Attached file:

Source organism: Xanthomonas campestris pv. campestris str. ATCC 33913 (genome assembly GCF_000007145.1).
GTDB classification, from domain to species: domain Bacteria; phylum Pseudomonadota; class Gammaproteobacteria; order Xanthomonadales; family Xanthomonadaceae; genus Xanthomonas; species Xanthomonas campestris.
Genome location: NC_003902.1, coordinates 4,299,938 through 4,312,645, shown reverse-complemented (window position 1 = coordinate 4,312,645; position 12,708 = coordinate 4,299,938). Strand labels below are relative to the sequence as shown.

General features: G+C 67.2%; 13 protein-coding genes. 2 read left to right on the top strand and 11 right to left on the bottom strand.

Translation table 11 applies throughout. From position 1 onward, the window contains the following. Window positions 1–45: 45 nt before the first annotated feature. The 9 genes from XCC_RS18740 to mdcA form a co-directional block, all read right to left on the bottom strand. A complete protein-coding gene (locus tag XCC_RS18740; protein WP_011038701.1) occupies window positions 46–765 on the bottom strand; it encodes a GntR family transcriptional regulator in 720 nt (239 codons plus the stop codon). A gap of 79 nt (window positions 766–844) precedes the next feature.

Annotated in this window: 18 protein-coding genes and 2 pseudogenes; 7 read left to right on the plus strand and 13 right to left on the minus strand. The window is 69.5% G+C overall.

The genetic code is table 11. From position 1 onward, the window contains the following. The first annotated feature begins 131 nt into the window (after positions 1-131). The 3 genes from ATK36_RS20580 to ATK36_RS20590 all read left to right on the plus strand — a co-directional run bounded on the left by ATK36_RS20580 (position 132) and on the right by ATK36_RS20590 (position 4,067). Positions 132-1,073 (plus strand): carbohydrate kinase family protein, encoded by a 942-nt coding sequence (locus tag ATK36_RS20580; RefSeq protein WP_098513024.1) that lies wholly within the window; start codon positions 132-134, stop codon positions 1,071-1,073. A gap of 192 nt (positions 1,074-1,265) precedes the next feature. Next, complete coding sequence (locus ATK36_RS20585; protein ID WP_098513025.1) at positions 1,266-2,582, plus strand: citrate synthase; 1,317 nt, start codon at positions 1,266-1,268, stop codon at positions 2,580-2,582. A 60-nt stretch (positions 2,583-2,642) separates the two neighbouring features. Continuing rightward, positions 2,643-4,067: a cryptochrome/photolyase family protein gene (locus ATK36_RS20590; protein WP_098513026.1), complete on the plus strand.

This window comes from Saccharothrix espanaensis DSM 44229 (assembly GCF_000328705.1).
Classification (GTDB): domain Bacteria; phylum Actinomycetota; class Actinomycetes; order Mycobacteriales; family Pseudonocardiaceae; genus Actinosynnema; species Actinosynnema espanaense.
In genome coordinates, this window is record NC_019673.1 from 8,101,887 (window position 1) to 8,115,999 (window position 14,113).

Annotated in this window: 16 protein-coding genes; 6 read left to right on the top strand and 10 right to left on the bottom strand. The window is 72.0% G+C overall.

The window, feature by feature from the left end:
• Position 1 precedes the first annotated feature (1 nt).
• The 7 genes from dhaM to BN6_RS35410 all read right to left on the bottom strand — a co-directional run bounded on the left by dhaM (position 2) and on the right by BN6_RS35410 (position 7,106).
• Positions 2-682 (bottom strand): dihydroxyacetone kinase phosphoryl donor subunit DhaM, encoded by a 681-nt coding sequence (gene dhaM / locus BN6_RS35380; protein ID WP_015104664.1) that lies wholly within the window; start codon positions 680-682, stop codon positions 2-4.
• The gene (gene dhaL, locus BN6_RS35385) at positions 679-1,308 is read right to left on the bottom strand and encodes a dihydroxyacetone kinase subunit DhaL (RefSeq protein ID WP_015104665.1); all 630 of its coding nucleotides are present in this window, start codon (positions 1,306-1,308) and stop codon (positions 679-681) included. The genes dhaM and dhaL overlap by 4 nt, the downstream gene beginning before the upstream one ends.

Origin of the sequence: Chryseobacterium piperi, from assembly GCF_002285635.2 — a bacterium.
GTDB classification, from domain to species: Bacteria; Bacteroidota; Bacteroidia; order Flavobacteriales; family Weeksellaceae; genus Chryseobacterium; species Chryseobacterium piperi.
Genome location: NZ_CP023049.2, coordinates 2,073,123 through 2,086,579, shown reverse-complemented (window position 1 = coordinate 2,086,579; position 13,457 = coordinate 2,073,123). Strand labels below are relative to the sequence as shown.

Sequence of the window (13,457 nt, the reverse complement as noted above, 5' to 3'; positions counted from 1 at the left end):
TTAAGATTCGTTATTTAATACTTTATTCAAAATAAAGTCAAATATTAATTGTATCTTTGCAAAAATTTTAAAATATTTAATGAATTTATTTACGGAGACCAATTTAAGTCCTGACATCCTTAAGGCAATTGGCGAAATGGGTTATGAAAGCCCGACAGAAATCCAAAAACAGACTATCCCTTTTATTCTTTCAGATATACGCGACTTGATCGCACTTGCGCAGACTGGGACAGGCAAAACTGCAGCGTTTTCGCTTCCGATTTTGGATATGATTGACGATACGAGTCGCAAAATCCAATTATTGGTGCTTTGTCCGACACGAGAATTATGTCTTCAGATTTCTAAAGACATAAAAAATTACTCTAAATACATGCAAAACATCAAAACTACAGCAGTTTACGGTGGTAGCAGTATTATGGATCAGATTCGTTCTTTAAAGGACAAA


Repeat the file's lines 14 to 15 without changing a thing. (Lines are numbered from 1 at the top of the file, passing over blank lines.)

• The 7 genes from dhaM to BN6_RS35410 all read right to left on the bottom strand — a co-directional run bounded on the left by dhaM (position 2) and on the right by BN6_RS35410 (position 7,106).
• Positions 2-682 (bottom strand): dihydroxyacetone kinase phosphoryl donor subunit DhaM, encoded by a 681-nt coding sequence (gene dhaM / locus BN6_RS35380; protein ID WP_015104664.1) that lies wholly within the window; start codon positions 680-682, stop codon positions 2-4.